Answers Posted By Neil Rubin

Answer to i signed a non compete agreement with the company i currently work for but ive been offered a new job with a different company doing the same line of home health nursing care, however the nurse that interviewed me was a former employer from my current com

If you read the archives in the answers of this website you will see that it is my opinion that non-competes come from the Devil's Workshop. They are fraught will all sorts of traps. Before you take this job I strongly suggest that you and your prospective boss engage an experienced attorney to review the actual language of the contract and advise you. As I have written many times before, do not mess with this matter. It could rise to bite you.

posted Mar 10, 2015 1:34 PM [EST]

Answer to Discrimination gender and race

You may have the makings of a gender discrimination lawsuit and under certain circumstances emotionals and punitives may be available. However, these cases are very fact specific, long and involved. Further, there is no calculation for emotional and punitive damages. You should contact an experienced employment lawyer for a consultation. As for filing in common pleas or federal court there are both positives and negatives for each jurisdiction. Again, an experienced lawyer can evaluate the options and guide you.

posted Oct 23, 2012 12:20 PM [EST]

Answer to Can an employer discriminate in severance situation for being a great employee?

"Discrimination" in the employment context means you suffered an adverse job action BECAUSE you are a member in a protected class (race, age, disability, gender, religion, national origin).

Quite simple,the circumstances you describe is not discrimination. Being a "great employee" is not a protected class so your employer is not required to offer you a severance.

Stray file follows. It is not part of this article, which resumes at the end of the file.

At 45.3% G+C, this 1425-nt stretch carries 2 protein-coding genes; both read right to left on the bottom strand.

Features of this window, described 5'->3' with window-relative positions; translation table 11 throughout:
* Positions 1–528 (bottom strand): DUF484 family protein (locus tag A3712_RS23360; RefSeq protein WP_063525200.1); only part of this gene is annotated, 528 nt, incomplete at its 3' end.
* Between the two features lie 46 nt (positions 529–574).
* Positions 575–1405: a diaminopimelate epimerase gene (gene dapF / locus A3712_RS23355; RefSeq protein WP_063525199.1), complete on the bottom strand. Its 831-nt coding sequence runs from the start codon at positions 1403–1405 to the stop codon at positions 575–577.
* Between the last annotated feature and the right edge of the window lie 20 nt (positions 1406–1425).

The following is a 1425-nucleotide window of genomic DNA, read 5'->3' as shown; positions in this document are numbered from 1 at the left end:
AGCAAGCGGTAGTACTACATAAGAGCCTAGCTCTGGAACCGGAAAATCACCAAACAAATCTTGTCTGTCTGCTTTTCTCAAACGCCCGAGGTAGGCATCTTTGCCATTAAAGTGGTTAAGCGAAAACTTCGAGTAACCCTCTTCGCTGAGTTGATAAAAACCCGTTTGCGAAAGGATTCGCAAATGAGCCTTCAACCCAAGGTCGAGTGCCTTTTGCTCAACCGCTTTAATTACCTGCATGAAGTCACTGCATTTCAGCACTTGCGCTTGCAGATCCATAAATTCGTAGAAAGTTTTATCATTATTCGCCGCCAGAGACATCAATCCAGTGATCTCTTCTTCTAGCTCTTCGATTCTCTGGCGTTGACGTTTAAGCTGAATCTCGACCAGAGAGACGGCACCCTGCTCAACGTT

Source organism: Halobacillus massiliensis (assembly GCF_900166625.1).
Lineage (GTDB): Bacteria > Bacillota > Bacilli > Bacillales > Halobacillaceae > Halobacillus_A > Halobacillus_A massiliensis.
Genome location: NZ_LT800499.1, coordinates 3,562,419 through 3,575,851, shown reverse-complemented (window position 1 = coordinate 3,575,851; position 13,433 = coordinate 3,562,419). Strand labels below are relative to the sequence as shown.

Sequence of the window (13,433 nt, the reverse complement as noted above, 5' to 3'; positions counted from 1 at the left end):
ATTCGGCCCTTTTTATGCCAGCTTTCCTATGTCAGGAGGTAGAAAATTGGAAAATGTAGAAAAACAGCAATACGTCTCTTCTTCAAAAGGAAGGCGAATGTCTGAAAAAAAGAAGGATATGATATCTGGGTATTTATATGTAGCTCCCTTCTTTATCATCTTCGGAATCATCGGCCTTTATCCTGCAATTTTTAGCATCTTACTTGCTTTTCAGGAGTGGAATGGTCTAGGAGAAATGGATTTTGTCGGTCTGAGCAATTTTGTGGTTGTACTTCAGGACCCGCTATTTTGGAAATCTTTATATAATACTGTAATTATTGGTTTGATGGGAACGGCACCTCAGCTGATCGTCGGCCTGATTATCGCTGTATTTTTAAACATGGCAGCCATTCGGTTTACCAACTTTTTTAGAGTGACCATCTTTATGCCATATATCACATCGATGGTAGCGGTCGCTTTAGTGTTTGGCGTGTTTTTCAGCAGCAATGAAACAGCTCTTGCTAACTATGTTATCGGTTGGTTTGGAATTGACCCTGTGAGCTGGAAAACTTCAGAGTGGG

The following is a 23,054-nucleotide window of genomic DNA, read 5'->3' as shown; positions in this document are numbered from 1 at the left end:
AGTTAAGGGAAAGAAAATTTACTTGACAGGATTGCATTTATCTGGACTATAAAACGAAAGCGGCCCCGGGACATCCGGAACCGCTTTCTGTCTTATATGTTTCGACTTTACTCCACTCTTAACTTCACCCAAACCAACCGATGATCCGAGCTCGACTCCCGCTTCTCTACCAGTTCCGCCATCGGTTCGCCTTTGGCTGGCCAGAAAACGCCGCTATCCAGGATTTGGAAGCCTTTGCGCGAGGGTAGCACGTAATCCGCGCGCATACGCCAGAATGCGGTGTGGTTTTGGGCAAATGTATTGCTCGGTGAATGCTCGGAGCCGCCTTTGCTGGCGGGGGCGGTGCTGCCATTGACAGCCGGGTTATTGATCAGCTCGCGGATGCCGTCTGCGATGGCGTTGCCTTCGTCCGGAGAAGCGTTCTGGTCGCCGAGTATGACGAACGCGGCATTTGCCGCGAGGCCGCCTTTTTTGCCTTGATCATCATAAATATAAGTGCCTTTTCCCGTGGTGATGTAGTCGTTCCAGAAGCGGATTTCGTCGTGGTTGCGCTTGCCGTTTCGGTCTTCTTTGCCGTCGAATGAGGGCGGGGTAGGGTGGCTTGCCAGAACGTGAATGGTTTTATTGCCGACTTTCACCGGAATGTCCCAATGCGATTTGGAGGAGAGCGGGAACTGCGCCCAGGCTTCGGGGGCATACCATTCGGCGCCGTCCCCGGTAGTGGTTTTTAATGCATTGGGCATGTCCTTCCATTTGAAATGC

posted Jun 5, 2012 5:18 PM [EST]

Answer to Patterns of dishonesty

It is possible that the non-compete could be found unenforceable by a court because of the facts you state, however it's a touchy situation. It would be crucial to obtain written policy on bonus payments as well as evidence that the employer is not following the policy.

Moreover, if your employer is playing games with the books in contravention of their tax filings, the IRS will want to know.

This situation requires consultation with an attorney.

posted Dec 14, 2011 10:26 AM [EST]

Answer to non-compete of former firm when family business was client

Okay,

I agree with you in certain respects. This specific language of the agreement must be analyzed for "reasonableness". It does not sound as if this agreement is reasonable. An employment lawyer must review the actual agreement to be able to lay out a plan.

posted Dec 10, 2011 07:40 AM [EST]

Answer to Can your nursing license be revoked due to a breach of non-compete/ non-solicitation clause?

Huh? I agree with Bruce. Sounds like your employer is making things up to control you. Your company can not "fine" you. Time to get an attorney.

posted Dec 10, 2011 07:36 AM [EST]

Answer to Can going to arbitration worsen my position ?

Arbitration has its positives and negatives. The scope of your question is beyond the MEL forum. I advise you to read the MEL archives on non-competition and to engage an attorney to advise you specifically. As I have written many times before, non-compete agreements are strewn with trapdoors for the employee. Do not mess with this by yourself.

posted Dec 10, 2011 07:33 AM [EST]

Answer to non-compete compliance

Please read the MEL archives on non-competition. This will give you a good idea about the Ohio law and its current interpretation. Also, I agree with Bruce. You should engage an attorney to give you an opinion about the specific agreement because the language of the agreement itself is of great importance. Good luck.

posted Dec 10, 2011 07:28 AM [EST]

Answer to Does a breach of contract cause the whole agreement to be voided in arbitration?

Again, as I have written so many times before (see non-compete archives), a non-compete in force is a trapdoor for the employee. As Bruce wrote above, you certainly have arguments against the enforcement of the agreement if you get sued, but the real trick is not getting sued in the first place.

Hire a lawyer to give you a professional opinion.

posted Dec 2, 2011 08:22 AM [EST]

Answer to Can an employer accomodite 2 employees sched. for childcare & deny 1 who has child w/diabetes?

You may have what is known as an FMLA interference claim. This would be a lawsuit filed in federal court if your employer does not rectify the situation. However, much more information is required. Engaging a local employment attorney is indicated.

posted Nov 29, 2011 3:00 PM [EST]

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